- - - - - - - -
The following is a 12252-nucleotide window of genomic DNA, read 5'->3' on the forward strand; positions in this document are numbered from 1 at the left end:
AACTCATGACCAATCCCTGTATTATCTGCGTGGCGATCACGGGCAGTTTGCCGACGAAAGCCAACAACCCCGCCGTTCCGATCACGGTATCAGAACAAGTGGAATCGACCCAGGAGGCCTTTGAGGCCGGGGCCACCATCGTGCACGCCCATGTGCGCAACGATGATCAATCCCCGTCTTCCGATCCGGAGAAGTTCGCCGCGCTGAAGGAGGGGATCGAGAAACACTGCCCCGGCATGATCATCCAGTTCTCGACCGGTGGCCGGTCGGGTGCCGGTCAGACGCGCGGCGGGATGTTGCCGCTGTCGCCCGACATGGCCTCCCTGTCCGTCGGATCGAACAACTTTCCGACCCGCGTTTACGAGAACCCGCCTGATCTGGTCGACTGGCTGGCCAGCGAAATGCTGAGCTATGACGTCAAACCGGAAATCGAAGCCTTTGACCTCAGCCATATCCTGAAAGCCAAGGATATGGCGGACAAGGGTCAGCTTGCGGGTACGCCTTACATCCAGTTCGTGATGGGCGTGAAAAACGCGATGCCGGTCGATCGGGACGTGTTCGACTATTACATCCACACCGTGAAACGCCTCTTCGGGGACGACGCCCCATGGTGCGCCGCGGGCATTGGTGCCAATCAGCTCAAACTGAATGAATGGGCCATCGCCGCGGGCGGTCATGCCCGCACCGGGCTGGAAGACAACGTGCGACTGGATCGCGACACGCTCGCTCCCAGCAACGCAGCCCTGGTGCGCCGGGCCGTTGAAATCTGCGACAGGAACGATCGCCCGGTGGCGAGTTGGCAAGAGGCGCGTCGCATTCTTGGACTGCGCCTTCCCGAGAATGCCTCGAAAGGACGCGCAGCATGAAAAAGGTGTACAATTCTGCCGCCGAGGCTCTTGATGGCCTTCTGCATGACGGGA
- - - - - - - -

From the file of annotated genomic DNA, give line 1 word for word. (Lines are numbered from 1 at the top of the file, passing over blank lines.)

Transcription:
The following is a 12252-nucleotide window of genomic DNA, read 5'->3' on the forward strand; positions in this document are numbered from 1 at the left end: